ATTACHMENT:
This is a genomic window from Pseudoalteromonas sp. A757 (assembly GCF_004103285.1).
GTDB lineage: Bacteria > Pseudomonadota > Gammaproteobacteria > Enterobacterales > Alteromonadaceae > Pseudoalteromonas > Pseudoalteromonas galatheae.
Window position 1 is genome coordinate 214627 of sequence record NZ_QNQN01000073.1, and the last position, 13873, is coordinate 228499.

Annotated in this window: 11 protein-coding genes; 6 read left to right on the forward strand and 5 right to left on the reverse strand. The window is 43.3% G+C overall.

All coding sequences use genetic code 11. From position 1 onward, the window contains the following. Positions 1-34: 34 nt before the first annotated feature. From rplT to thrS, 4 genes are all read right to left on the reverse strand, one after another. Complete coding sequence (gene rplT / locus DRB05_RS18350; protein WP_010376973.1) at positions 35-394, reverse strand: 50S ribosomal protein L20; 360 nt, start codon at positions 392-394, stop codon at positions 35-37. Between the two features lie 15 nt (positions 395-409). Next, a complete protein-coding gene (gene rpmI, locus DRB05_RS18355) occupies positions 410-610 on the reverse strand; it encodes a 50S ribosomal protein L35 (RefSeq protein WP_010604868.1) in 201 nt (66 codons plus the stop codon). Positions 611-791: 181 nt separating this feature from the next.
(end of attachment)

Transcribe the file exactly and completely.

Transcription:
This is a genomic window from Pseudoalteromonas sp. A757 (assembly GCF_004103285.1).
GTDB lineage: Bacteria > Pseudomonadota > Gammaproteobacteria > Enterobacterales > Alteromonadaceae > Pseudoalteromonas > Pseudoalteromonas galatheae.
Window position 1 is genome coordinate 214627 of sequence record NZ_QNQN01000073.1, and the last position, 13873, is coordinate 228499.

Annotated in this window: 11 protein-coding genes; 6 read left to right on the forward strand and 5 right to left on the reverse strand. The window is 43.3% G+C overall.

All coding sequences use genetic code 11. From position 1 onward, the window contains the following. Positions 1-34: 34 nt before the first annotated feature. From rplT to thrS, 4 genes are all read right to left on the reverse strand, one after another. Complete coding sequence (gene rplT / locus DRB05_RS18350; protein WP_010376973.1) at positions 35-394, reverse strand: 50S ribosomal protein L20; 360 nt, start codon at positions 392-394, stop codon at positions 35-37. Between the two features lie 15 nt (positions 395-409). Next, a complete protein-coding gene (gene rpmI, locus DRB05_RS18355) occupies positions 410-610 on the reverse strand; it encodes a 50S ribosomal protein L35 (RefSeq protein WP_010604868.1) in 201 nt (66 codons plus the stop codon). Positions 611-791: 181 nt separating this feature from the next.